Loan Modification

Loan Modification:

This is what most people say they want for their home. The goal is of course to stay in your home and get new loan terms that make financial sense. What constitutes a good loan mod can be subjective. Someone may be thrilled with their new terms because it lowers their payment $700 for 5 years, even though they are still $300,000 upside down on the home and thus poised to pay an extra $3 million over 30 years compared to current market prices. Other people will focus primarily on the financial aspect of their home, and unless the lender is willing to forgive a meaningful amount of principal, they will want to entertain other options.

Will your lender offer you one? The mistake many people make is believing that because their neighbor who has a loan with “Chase” got one, they should too because they have a loan with Chase. Please understand, Chase, Wells Fargo, Bank of America, etc. are often just the servicers of your loan.  Each one of these banks lend money from well over a hundred different investors. Which investor do you have? Do they offer loan modifications? If they do, will they forgive principle? How much? What is the lowest rate they offer? Will they fix the rate for 30 years? Or only 1 to 3 years? Until you get assigned a loss mitigator, you may not be able to find out.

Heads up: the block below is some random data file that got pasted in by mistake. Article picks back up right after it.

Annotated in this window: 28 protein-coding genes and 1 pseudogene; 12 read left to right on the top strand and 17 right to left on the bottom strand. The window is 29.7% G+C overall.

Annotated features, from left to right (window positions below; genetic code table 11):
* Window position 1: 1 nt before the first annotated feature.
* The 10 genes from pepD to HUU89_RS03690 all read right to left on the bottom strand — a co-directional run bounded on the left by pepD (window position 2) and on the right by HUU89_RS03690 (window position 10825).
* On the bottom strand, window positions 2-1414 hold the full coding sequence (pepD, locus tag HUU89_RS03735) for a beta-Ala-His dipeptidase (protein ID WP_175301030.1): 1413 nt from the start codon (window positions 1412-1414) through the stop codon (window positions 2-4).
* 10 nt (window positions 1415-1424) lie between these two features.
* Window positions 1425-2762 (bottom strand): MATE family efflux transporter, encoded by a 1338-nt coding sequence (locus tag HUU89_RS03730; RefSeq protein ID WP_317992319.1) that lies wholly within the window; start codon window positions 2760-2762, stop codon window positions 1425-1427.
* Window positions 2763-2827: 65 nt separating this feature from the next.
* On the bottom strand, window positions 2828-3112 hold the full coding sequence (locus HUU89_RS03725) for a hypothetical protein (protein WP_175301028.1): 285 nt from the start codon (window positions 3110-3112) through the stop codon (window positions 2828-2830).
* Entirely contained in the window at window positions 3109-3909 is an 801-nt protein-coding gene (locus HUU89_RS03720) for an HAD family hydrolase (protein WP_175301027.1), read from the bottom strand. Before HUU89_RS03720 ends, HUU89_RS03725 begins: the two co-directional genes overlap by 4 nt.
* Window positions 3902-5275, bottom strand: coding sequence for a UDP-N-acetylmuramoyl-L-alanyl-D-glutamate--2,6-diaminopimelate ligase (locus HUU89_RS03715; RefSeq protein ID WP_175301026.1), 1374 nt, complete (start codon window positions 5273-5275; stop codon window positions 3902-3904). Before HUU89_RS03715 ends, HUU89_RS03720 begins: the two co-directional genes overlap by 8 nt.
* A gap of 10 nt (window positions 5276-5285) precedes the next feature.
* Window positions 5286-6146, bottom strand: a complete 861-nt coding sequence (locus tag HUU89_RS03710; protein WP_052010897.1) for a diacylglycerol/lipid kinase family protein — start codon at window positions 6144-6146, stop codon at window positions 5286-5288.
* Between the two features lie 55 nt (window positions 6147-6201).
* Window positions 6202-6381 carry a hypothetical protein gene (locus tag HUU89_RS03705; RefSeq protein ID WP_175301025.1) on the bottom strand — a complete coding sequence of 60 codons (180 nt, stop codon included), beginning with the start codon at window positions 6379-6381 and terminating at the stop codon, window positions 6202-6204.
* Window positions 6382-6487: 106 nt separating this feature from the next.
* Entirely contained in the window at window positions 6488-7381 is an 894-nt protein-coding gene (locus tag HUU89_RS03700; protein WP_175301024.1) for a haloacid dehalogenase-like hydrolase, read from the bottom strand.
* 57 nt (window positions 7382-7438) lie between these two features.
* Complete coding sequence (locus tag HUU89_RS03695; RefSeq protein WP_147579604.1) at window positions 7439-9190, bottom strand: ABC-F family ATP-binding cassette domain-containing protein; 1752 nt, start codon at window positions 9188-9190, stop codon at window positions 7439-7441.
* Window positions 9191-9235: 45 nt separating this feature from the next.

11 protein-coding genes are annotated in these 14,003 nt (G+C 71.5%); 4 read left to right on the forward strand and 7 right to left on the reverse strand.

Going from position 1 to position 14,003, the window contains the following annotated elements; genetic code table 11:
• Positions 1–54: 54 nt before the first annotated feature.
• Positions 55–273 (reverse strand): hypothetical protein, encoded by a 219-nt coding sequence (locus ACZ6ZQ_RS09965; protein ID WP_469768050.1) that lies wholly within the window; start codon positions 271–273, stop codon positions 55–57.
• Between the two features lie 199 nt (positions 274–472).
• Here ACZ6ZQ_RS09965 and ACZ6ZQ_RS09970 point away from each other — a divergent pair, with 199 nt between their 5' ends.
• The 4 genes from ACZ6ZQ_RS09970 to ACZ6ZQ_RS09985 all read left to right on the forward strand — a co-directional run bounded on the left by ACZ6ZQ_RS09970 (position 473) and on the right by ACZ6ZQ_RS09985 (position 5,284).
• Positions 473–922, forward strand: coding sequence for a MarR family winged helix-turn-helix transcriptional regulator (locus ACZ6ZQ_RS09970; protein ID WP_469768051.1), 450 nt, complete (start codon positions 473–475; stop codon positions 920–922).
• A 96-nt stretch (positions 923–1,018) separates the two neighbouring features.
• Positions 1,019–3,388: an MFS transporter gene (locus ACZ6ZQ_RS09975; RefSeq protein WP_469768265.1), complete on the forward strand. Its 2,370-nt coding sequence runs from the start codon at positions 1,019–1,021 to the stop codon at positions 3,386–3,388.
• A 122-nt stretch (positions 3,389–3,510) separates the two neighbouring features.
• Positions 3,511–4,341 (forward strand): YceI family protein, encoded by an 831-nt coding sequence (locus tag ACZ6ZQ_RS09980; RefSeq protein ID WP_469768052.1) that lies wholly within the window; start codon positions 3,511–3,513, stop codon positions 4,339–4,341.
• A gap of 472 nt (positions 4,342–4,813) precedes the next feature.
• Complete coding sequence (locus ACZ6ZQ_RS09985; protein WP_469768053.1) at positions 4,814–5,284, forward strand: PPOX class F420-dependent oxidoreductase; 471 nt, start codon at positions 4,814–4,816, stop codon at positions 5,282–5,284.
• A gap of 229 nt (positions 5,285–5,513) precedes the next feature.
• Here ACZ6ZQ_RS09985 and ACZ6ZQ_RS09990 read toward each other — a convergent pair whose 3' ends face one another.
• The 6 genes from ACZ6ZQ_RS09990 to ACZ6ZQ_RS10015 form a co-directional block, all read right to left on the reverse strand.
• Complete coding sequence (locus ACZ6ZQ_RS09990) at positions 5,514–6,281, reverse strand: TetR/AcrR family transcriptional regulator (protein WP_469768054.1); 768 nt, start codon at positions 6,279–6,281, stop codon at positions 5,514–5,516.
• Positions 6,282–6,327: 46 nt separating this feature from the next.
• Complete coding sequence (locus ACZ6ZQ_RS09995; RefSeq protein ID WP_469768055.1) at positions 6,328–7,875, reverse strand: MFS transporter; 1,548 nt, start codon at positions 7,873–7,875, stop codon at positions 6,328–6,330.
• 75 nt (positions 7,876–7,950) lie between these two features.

Generally speaking, who gets a loan modification?

You must have a genuine hardship. This can be a change in employment, a rate increase, a medical issue, or other situation which makes it difficult for you to make your monthly payment. Please keep in mind, you can be “upside down” on your home and be grossly over-paying relative to the current market value of the home, but if your income shows that you can still easily afford the payment the banks are unlikely to work with you.

You must be able to afford the terms of a new modification. You must be able to stay current with the terms and payments of the new modified loan. As you can imagine, in this economy, many people cannot begin to afford their mortgage. Even if the lender lowered their rate to 2% or lower, their debt-to-income ratio would still be well over 50%. Thus, it makes NO sense for the lender to waste their time offering them a loan mod. You must be able to afford something reasonable.

If you are not sure if you truly are a candidate, when you are not risking money to try, we typically encourage people to at least investigate what types of terms their investor is offering. Being told “no” is better than never trying, and never knowing what you could have gotten!

Short Sale

Short Refinance